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Expert opinion from IOE, UCL's Faculty of Education and Society


The climate crisis needs a whole-school approach, starting with teacher access to professional development

By Blog Editor, IOE Digital, on 13 July 2023

Female teacher points out to pupils outdoors

Credit: Hero Images / Adobe Stock

Kate Greer and Alison Kitson.

A new survey of teachers in England has found limited coverage of climate change and sustainability in both initial teacher education and continuing teacher professional development – and provides the impetus for change.

These findings, from UCL’s Centre for Climate Change and Sustainability Education (CCCSE) are set out in a new report, Teaching climate change and sustainability: A survey of teachers in England. Covering teachers’ practice, professional development and priorities for support, the findings will be of interest to teachers, teacher educators and organizations that support teachers to contribute to society’s transformation to sustainability, as well as to schools as they develop and implement climate change action plans. The findings are also informing CCCSE’s suite of free professional development resources – Teaching for Sustainable Futures – which are being designed for teachers of all subjects and age-phases.  The Geography and History modules, for primary and secondary teachers in each case, are ready to access now (see the joining instructions on CCCSE’s website). The next set of modules – English and mathematics – will be available in 2024.

Why a whole-school approach?

As we discuss in our aforementioned report, if young people are to have access to education that equips them to live sustainably and respond to the climate crisis, an expansive, whole-school approach to climate change and sustainability education is needed. Disciplinary knowledge rooted in a subject-based curriculum is an important part of such an approach. When sufficiently broad, it can provide young people with a range of distinctive perspectives which, when learnt together, can enable them to think critically, empathetically, and imaginatively about the challenges of climate change and sustainability and to envision alternatives. As well as the science, they need to understand interconnected issues, such as climate justice, and be able to apply their knowledge to decision-making and action.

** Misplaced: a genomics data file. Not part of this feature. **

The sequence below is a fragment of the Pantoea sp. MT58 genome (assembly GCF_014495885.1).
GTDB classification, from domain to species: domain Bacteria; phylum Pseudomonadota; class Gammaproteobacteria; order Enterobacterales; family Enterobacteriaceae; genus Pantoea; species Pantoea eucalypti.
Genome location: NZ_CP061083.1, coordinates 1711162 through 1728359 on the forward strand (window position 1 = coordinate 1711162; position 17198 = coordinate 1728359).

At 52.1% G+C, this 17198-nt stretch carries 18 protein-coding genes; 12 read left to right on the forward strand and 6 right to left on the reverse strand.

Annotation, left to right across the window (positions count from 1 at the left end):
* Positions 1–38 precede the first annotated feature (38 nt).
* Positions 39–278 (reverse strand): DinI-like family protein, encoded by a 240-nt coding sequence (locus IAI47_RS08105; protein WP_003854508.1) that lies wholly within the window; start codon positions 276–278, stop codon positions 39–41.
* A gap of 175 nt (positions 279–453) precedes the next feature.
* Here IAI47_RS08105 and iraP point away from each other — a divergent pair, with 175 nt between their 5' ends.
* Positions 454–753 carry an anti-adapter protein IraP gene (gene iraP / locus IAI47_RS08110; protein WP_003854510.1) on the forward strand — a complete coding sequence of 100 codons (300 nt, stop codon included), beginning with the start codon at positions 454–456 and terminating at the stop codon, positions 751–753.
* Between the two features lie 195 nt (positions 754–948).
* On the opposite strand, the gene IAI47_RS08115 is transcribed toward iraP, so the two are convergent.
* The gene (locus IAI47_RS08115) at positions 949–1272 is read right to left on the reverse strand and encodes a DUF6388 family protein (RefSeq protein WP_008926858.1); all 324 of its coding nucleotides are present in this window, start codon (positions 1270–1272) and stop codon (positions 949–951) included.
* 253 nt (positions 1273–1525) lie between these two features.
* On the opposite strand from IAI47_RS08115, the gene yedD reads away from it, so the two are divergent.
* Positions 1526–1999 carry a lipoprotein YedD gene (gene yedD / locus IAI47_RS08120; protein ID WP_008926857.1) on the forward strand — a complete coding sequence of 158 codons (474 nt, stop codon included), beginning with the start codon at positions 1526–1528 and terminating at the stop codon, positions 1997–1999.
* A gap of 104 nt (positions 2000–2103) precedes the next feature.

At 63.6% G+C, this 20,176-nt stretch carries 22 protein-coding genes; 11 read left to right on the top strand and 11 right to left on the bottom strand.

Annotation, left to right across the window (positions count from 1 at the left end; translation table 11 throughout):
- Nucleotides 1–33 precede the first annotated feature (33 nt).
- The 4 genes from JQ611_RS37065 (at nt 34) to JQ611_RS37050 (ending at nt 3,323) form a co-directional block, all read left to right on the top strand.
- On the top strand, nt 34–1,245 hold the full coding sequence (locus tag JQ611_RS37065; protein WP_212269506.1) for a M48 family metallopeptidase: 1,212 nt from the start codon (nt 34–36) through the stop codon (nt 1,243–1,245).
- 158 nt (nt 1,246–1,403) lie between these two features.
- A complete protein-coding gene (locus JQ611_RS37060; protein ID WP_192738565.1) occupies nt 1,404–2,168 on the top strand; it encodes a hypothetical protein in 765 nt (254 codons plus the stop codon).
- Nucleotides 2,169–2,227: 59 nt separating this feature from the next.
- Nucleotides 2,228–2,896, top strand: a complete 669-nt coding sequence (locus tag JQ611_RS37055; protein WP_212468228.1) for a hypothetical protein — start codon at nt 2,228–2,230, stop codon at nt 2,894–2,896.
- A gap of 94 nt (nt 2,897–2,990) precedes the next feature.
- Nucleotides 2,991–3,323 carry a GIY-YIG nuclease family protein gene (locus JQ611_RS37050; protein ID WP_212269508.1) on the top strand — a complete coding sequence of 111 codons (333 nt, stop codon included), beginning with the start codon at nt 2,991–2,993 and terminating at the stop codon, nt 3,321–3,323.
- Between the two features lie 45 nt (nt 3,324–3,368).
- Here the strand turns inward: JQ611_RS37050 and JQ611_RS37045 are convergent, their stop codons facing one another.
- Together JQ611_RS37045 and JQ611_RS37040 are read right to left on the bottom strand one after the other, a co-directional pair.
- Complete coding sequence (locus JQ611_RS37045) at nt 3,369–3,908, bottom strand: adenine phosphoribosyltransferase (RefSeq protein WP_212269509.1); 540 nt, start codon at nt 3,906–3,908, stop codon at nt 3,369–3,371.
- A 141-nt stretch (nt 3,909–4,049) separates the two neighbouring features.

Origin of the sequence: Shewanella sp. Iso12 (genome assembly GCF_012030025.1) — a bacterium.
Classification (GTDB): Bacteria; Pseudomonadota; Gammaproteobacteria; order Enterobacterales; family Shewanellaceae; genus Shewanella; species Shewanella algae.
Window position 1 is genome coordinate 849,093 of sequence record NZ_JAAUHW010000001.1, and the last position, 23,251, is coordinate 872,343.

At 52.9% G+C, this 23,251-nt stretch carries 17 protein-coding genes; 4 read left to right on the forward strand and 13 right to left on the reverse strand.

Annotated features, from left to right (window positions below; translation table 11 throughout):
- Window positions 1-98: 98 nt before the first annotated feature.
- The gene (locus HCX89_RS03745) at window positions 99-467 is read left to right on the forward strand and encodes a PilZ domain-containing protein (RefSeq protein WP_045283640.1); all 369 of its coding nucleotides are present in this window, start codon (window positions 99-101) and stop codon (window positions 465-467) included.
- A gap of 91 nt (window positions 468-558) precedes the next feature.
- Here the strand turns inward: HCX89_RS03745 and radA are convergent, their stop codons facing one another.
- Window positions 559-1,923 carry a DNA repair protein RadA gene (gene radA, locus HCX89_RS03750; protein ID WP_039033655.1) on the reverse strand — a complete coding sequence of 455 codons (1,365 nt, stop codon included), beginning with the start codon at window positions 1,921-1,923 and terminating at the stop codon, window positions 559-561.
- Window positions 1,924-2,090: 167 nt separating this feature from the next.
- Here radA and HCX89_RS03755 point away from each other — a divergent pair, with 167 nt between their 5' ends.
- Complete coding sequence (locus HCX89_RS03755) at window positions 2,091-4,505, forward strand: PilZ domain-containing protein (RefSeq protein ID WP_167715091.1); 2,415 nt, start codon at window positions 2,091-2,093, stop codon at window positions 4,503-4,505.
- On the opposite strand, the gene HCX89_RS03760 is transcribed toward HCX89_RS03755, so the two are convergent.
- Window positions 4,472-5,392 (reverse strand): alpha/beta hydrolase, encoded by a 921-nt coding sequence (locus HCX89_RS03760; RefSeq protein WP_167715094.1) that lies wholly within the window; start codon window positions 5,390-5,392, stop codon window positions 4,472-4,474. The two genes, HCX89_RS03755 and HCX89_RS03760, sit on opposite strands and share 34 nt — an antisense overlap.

Providing young people with access to this breadth of perspectives, though, will require changes in the content that is taught in schools, reaching beyond science and geography as the traditional domains that teach about climate change. It will also require support so that teachers from a wide range of subjects are confident to incorporate climate change and sustainability into their teaching. High-quality professional development for teachers in all subjects and age-phases will be key to affecting such changes.

So, how are we doing?

A significant professional development gap exists, even for the survey’s ‘climate change engaged’ cohort of teachers